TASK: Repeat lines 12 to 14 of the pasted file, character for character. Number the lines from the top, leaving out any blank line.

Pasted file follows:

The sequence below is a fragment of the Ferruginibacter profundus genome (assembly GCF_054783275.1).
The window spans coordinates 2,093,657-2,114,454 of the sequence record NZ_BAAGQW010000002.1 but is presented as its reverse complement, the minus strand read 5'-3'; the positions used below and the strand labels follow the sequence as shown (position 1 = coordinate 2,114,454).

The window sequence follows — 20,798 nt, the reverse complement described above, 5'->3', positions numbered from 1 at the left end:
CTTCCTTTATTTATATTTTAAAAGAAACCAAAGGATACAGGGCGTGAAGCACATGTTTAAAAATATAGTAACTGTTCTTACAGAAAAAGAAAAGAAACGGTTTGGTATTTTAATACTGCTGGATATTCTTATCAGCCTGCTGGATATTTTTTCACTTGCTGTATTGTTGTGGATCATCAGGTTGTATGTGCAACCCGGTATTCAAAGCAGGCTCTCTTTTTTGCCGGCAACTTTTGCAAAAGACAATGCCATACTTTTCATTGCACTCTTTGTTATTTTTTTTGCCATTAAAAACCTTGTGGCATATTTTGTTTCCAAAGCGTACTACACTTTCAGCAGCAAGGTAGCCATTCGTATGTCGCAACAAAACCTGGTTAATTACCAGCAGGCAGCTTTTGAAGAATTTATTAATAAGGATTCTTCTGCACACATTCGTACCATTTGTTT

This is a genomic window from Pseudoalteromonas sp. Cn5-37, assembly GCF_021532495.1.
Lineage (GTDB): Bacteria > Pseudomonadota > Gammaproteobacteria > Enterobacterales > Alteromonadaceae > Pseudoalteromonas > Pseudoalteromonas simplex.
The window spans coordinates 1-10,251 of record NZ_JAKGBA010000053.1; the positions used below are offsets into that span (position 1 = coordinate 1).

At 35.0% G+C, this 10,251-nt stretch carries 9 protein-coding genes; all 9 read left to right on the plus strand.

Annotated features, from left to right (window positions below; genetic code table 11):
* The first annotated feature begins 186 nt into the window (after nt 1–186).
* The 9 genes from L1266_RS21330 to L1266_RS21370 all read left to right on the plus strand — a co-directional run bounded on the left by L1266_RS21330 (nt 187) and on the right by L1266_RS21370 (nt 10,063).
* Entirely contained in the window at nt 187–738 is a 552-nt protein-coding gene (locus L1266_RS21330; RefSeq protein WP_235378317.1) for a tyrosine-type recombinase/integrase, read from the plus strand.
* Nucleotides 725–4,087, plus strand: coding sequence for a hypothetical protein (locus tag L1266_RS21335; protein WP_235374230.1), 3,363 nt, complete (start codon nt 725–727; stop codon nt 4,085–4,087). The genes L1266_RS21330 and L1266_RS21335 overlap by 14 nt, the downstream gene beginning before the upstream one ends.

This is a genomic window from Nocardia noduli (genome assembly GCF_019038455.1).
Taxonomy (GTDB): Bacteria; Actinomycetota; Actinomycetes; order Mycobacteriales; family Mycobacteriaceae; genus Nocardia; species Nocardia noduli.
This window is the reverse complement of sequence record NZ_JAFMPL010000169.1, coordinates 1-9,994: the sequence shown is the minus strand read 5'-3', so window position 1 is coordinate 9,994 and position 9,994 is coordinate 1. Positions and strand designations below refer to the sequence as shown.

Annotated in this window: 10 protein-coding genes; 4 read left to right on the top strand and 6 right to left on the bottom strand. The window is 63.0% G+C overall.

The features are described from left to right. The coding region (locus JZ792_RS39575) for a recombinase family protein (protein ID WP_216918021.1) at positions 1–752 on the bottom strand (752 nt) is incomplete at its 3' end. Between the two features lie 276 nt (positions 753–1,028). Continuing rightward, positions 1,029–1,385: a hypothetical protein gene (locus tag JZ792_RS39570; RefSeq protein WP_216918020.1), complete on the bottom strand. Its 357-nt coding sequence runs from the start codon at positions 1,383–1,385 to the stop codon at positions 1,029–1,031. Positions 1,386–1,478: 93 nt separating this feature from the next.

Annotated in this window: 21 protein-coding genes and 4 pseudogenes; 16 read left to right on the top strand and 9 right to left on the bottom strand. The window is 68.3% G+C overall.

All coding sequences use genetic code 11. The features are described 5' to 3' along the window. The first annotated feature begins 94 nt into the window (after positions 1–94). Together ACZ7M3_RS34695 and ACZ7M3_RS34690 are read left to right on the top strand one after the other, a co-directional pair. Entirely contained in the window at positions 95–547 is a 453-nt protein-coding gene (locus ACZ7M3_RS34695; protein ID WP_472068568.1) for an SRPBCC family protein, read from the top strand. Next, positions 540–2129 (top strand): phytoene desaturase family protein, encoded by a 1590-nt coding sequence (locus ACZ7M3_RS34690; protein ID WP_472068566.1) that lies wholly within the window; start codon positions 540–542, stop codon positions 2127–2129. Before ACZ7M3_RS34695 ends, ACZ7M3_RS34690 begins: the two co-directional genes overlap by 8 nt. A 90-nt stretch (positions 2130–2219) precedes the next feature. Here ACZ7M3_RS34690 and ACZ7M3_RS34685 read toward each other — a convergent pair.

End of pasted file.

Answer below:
* Entirely contained in the window at nt 187–738 is a 552-nt protein-coding gene (locus L1266_RS21330; RefSeq protein WP_235378317.1) for a tyrosine-type recombinase/integrase, read from the plus strand.
* Nucleotides 725–4,087, plus strand: coding sequence for a hypothetical protein (locus tag L1266_RS21335; protein WP_235374230.1), 3,363 nt, complete (start codon nt 725–727; stop codon nt 4,085–4,087). The genes L1266_RS21330 and L1266_RS21335 overlap by 14 nt, the downstream gene beginning before the upstream one ends.

This is a genomic window from Nocardia noduli (genome assembly GCF_019038455.1).